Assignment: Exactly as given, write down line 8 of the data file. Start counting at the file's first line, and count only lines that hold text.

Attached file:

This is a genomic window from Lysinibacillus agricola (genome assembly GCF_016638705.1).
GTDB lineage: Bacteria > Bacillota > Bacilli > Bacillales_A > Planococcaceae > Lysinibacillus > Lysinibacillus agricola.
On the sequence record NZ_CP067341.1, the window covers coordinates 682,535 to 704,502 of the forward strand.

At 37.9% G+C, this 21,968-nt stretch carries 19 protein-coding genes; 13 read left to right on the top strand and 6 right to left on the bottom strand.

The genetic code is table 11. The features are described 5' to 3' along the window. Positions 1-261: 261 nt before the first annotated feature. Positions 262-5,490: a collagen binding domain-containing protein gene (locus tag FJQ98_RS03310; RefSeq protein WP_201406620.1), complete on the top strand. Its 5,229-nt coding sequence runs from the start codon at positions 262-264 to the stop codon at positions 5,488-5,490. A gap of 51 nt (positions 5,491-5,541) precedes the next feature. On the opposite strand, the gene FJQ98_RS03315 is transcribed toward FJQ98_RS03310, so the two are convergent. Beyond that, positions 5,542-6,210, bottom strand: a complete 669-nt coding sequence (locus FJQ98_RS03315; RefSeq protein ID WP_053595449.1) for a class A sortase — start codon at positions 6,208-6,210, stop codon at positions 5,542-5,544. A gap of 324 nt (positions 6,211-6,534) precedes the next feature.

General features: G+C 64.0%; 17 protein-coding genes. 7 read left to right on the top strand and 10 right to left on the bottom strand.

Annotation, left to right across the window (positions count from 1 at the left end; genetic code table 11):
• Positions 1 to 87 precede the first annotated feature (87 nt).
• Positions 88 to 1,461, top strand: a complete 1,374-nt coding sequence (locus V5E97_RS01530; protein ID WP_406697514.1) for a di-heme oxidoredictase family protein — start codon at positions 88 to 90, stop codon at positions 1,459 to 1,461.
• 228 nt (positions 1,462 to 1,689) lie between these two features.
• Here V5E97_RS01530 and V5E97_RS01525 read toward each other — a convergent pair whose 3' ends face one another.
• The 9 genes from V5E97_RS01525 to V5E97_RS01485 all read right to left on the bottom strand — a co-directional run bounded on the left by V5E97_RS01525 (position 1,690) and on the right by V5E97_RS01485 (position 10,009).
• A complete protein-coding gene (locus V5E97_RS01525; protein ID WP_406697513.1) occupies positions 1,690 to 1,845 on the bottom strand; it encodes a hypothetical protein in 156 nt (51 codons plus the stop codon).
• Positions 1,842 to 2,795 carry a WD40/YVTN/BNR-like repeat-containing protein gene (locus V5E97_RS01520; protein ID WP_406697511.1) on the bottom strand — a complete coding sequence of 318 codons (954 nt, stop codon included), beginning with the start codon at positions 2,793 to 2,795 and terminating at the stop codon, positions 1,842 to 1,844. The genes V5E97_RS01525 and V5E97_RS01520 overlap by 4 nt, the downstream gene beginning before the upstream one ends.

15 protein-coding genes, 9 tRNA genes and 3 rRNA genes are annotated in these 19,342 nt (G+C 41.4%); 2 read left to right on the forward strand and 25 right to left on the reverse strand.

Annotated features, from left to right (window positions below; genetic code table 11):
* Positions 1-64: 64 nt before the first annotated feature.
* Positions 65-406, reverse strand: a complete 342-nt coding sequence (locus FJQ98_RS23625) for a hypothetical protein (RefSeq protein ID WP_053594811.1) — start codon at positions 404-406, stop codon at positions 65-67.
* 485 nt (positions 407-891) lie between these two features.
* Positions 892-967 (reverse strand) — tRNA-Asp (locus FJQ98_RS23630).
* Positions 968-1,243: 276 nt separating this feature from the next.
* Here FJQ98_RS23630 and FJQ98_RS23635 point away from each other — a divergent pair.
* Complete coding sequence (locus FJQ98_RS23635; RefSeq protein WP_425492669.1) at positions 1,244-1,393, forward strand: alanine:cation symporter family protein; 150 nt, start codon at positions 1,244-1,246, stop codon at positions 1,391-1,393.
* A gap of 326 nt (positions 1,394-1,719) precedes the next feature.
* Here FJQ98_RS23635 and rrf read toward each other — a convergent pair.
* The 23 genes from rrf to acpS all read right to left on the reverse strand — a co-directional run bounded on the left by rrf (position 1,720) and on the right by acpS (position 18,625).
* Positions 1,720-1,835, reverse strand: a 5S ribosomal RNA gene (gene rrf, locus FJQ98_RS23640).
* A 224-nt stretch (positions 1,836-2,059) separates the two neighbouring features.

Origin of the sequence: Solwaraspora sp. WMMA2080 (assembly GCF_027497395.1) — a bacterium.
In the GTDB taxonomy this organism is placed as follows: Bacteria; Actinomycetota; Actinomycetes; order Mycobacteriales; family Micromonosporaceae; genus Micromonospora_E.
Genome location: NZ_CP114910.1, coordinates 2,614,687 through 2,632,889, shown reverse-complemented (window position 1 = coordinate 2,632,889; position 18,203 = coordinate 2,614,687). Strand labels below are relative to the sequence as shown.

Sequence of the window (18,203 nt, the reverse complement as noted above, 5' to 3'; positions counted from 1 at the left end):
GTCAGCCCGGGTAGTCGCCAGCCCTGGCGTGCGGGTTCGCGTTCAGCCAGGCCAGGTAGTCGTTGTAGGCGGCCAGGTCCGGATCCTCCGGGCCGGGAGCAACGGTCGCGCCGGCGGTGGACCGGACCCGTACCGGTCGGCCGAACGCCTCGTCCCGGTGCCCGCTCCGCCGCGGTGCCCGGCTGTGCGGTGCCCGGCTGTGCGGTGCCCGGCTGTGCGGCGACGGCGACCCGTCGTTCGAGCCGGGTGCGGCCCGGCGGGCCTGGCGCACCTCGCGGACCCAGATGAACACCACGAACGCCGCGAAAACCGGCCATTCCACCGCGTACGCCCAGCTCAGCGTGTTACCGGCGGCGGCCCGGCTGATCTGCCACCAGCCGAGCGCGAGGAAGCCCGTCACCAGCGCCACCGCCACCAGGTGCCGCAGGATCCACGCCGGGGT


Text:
• Positions 1 to 87 precede the first annotated feature (87 nt).